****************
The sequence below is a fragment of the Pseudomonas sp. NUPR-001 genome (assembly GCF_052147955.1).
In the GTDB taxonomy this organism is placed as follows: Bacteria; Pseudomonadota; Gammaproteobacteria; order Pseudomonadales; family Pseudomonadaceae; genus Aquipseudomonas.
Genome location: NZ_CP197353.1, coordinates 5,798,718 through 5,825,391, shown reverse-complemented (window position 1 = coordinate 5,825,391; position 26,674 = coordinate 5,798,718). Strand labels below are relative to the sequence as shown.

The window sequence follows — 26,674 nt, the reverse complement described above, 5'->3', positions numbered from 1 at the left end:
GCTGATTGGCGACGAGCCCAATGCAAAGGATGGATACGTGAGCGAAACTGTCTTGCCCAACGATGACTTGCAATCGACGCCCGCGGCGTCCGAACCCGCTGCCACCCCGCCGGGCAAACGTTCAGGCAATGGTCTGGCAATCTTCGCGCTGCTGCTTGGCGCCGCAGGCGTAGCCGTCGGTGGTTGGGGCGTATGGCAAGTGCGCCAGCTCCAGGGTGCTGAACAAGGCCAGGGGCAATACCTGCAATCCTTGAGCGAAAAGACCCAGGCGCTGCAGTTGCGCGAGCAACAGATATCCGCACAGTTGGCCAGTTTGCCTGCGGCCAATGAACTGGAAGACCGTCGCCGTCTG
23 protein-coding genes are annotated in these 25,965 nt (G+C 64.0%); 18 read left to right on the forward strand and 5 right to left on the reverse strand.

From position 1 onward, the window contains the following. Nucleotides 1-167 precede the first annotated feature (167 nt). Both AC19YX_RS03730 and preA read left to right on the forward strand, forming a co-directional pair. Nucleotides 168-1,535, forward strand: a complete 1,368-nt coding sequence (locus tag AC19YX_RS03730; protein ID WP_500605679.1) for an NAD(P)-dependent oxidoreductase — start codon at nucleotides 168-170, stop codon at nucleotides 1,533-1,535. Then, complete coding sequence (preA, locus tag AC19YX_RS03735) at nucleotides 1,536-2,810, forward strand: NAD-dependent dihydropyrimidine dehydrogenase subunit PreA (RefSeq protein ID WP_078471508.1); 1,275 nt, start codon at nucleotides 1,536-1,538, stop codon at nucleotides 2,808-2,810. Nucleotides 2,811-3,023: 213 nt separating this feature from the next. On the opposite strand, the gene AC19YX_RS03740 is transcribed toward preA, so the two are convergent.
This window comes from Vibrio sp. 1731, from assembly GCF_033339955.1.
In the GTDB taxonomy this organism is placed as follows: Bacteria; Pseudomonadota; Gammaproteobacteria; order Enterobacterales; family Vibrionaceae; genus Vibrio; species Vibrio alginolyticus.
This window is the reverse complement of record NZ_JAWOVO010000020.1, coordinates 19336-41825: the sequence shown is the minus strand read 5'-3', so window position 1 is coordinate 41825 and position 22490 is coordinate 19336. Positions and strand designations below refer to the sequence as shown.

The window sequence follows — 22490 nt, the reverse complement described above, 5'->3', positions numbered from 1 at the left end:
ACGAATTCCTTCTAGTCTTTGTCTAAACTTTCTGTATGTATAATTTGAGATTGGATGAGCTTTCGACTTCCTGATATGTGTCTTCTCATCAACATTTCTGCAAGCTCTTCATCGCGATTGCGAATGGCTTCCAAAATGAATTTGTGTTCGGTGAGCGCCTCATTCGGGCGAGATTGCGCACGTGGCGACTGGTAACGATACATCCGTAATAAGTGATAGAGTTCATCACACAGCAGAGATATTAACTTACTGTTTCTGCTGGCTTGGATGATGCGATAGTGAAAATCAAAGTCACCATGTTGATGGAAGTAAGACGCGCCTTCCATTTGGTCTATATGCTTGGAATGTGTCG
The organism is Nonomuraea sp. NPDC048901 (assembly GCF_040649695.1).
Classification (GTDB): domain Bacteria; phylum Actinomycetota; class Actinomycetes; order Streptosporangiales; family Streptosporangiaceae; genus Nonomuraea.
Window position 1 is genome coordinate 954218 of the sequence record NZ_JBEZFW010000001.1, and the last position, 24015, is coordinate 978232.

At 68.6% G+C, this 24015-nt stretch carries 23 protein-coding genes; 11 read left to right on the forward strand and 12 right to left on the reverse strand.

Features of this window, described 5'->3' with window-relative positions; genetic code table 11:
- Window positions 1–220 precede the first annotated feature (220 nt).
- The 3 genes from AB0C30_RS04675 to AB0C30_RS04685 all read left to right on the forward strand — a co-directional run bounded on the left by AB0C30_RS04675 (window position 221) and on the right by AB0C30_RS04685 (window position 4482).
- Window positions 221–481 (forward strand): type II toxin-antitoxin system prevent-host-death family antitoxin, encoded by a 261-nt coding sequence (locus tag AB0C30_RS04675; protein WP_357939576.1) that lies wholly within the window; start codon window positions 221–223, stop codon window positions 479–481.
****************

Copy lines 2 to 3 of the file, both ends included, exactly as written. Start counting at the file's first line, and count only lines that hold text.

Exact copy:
In the GTDB taxonomy this organism is placed as follows: Bacteria; Pseudomonadota; Gammaproteobacteria; order Pseudomonadales; family Pseudomonadaceae; genus Aquipseudomonas.
Genome location: NZ_CP197353.1, coordinates 5,798,718 through 5,825,391, shown reverse-complemented (window position 1 = coordinate 5,825,391; position 26,674 = coordinate 5,798,718). Strand labels below are relative to the sequence as shown.